Erotic badges

There are a number of drawings, prints and paintings from the 15th and 16th centuries in which pilgrims are depicted with pilgrims’ badges sewn or pinned onto their hood or cloak, as can be seen in the drawing of a pilgrim by Peter Breughel the Elder. Unfortunately, research into paintings or drawings in which medieval persons are shown with erotic insignias on their hat or collar has been without result. There are scarcely any written sources that give any explanation for such things, nor is it known where such erotic badges were produced. Nevertheless, they are found, also in the Netherlands, with a frequency equal to that of the religious insignias, and with an endless variety of subjects, sometimes depicted in, what to us seems, a bizarre manner.

There are erotic pins that show couples making love, men and women with their legs raised to display their sexual organs, or holding them like a flag. More explicitly sexual are depictions of male and female genitalia in all possible human or animals forms, and which seem to function as independent beings. The imagination of medieval people was inexhaustible: phalluses with wings, with legs and feet, or claws, phalluses with crowns, with a bell tied round them, bearing a wheelbarrow pushed by a figure, or dancing round a phallus tree. Three phalluses project out of the side pocket of a purse, and a formidable penis sticking out from a pair trousers is brought to an erection by two charming ladies. On other badges women play vedels while sitting on a wandering phallus beast.

The female sexual organ, the vulva, is also depicted regularly, again as an independent living creature, and often together with a phallus: a crowned vulva is born on a litter by phallus beasts, and on another pin we find a vulva with above her a winged phallus beast ‘caressing her tenderly’. Sometimes a crowned vulva is on horseback, handling phalluses, arrows and/or a bow, or we see the very telling representation of a phallus on the top rung of a ladder being pursued by a vulva.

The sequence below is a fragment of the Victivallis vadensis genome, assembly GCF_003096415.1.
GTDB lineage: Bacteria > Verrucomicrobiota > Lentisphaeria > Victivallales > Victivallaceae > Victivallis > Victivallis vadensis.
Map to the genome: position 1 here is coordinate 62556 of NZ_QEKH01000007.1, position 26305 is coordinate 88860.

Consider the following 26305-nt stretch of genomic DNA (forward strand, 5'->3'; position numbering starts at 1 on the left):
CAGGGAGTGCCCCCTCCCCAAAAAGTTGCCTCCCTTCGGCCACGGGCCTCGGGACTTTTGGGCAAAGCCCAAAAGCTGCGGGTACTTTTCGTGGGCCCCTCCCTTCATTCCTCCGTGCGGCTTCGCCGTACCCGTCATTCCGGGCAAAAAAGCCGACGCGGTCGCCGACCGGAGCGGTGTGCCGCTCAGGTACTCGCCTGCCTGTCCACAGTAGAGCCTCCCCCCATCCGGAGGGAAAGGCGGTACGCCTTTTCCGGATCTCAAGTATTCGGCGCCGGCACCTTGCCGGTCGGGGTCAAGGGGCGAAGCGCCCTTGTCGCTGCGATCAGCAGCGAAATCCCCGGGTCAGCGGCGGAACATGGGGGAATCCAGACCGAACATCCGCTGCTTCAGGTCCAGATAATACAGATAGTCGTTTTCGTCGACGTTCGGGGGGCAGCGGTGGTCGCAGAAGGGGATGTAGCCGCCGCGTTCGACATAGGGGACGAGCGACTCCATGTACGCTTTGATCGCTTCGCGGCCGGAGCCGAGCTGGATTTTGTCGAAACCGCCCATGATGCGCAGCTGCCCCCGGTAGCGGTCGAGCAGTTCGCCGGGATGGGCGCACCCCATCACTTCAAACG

The group of insignias with depictions of a vulva clad as a pilgrim, complete with hat, staff and rosary, seem to be a parody of both the pilgrims and the badges that were sold to them as souvenirs at pilgrim sites. On a number of these, the vulva pilgrim has pinned a phallus insignia on each ‘shoulder’ – the ultimate satire!

We know that pilgrims badges were sold as souvenirs at pilgrimage sites and at Church feasts; we can assume that these sexual badges were sold in the same commercial fashion by itinerant peddlers and storytellers, at annual markets and fairs, in fact everywhere large groups of people gathered.? Considering the archeological evidence, the group of erotic insignias must be dated in the late fourteenth and early fifteenth century.